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Geneva: Negotiations at the World Trade Organization towards drawing up global e-commerce rules have concluded on a range of regulations, and should wrap up fully next year, the countries organising the talks said Wednesday.

Around 90 countries, representing 90 percent of the WTO membership and including heavy-hitters like the United States, the European Union and China, have been participating in the talks first launched in 2019.

Australia, Japan and Singapore, which have been co-convening the talks, announced Wednesday “the substantial conclusion of negotiations on a number of global digital trade rules that will facilitate electronic transactions, promote digital trade facilitation, and foster an open and trusted digital economy”.

“This marks a significant milestone,” they said in a statement.

Countries have largely concluded negotiations in three broad areas: digital trade facilitation, open digital environment and business and consumer trust, they said.

Within those areas, issues like e-authentication and e-signatures, e-contracts and paperless trading, online consumer protection, personal data protection and cybersecurity had been worked out.

Countries were meanwhile still discussing how to regulate telecommunication services and e-payments, as well as provisions of information and communications technology (ICT) products that use cryptography, the statement said, adding that the aim was “to conclude negotiations in a timely manner in 2024”.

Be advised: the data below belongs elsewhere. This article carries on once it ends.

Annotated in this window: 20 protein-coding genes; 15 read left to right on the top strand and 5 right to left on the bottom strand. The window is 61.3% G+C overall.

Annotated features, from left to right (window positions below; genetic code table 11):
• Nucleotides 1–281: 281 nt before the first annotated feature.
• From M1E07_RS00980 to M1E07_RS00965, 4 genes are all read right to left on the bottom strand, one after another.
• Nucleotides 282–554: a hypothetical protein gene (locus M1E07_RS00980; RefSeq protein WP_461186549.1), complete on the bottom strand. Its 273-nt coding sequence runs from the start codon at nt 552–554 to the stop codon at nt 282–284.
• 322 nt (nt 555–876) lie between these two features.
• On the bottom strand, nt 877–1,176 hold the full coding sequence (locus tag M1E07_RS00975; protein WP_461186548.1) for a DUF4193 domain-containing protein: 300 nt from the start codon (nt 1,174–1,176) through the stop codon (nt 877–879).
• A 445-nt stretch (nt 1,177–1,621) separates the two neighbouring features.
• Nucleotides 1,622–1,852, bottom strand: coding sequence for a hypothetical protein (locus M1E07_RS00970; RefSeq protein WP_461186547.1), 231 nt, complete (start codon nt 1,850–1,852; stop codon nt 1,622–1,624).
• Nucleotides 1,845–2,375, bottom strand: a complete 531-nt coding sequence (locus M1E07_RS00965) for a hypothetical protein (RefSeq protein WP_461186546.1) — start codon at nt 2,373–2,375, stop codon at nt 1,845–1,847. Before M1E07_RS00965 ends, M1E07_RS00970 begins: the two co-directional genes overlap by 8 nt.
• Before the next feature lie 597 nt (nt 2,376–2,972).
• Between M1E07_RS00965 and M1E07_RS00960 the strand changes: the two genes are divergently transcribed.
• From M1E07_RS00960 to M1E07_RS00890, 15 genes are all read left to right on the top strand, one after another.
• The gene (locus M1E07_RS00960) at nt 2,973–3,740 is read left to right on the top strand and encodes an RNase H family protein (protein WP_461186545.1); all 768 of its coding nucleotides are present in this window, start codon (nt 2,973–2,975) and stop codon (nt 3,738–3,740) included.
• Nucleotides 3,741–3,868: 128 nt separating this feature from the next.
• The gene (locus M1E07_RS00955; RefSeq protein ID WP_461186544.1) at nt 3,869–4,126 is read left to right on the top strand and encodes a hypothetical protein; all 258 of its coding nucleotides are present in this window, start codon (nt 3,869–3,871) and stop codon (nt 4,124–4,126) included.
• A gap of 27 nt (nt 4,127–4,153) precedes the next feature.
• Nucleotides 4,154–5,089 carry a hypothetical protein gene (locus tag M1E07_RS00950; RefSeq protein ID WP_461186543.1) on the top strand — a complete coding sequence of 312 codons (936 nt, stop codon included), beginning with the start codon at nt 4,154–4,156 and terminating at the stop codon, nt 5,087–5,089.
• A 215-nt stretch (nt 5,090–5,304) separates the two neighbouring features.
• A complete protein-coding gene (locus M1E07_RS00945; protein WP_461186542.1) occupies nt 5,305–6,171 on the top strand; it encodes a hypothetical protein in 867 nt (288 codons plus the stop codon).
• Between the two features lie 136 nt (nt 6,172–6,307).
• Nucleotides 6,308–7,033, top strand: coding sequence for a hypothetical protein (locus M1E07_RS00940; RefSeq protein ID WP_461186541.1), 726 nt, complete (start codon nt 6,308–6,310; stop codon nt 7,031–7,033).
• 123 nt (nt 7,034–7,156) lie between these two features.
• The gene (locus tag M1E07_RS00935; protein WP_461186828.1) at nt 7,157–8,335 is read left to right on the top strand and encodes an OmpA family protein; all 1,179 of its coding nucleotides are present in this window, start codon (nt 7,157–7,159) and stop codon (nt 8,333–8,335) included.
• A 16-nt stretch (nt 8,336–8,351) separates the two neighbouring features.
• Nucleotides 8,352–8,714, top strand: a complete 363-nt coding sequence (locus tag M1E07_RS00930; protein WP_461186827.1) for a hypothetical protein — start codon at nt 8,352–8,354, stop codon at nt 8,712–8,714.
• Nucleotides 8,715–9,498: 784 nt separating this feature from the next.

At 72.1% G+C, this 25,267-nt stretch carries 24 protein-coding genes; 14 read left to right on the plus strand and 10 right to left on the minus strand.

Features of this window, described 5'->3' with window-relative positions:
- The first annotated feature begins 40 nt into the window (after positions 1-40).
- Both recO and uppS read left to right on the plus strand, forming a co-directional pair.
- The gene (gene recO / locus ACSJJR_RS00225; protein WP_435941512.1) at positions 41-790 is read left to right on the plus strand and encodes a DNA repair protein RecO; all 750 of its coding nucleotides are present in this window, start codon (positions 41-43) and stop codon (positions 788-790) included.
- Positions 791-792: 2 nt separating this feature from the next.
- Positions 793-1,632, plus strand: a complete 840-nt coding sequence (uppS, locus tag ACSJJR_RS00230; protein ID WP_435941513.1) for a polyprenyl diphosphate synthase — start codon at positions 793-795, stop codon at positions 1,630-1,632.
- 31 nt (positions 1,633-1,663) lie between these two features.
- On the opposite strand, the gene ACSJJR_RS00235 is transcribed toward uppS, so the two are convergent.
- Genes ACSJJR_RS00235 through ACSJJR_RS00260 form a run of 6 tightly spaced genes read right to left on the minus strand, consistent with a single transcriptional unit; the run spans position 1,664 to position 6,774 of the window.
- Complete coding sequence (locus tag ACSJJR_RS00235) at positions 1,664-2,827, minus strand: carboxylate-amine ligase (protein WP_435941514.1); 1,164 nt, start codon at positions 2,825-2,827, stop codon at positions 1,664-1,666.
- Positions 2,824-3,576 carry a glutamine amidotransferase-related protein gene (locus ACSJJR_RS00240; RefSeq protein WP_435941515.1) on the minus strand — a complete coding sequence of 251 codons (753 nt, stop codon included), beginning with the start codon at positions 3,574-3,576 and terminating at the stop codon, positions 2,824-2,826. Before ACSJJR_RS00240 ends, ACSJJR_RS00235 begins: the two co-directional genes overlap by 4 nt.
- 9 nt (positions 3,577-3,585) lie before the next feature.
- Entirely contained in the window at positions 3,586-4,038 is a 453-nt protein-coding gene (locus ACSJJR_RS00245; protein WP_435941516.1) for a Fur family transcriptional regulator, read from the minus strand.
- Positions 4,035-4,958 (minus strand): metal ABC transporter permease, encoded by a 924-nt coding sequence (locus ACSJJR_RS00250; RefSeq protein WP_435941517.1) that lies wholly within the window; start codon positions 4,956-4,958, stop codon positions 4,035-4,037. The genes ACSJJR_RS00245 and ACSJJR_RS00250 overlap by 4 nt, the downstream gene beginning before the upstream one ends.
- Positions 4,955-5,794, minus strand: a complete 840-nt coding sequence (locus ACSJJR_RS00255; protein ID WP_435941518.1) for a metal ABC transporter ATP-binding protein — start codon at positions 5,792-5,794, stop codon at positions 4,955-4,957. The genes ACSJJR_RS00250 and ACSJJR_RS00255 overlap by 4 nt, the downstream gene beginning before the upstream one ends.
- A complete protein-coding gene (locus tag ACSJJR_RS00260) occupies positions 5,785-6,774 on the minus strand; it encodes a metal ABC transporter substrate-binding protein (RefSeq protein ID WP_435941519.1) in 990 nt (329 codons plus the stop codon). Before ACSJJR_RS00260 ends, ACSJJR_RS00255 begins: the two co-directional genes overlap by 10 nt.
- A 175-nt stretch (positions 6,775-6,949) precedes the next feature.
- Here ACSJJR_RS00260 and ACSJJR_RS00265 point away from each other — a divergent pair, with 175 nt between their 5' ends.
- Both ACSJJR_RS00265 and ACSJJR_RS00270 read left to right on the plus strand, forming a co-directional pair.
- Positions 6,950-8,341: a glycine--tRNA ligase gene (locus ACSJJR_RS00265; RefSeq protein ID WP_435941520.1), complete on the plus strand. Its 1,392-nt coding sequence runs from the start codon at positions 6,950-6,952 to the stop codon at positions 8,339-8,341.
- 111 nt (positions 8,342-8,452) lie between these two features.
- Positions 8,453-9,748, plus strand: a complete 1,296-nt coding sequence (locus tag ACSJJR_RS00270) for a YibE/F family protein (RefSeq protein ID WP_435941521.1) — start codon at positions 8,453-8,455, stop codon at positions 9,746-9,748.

Participants hailed the progress.

“Agreement on a broad range of digital trade rules at the WTO will facilitate digital trade for consumers and businesses, particularly MSMEs (micro, small and medium enterprises), and promote digital transformation,” EU Trade Commissioner Valdis Dombrovskis said in the statement.

“The European Union looks forward to reaching a positive outcome on the outstanding issues by early 2024, including on the non-imposition of customs duties on electronic transmissions and on ensuring an inclusive process by addressing implementation challenges faced by developing countries.”

US Trade Representative Katherine Tai also welcomed “the progress made to date”.

“The United States will continue to work in 2024 to help achieve further progress with a view to a final package of articles that brings meaningful benefits to workers, businesses, governments, and the public, particularly MSMEs and women-owned businesses,” she said in the statement.

  • Published On Dec 21, 2023 at 01:20 PM IST

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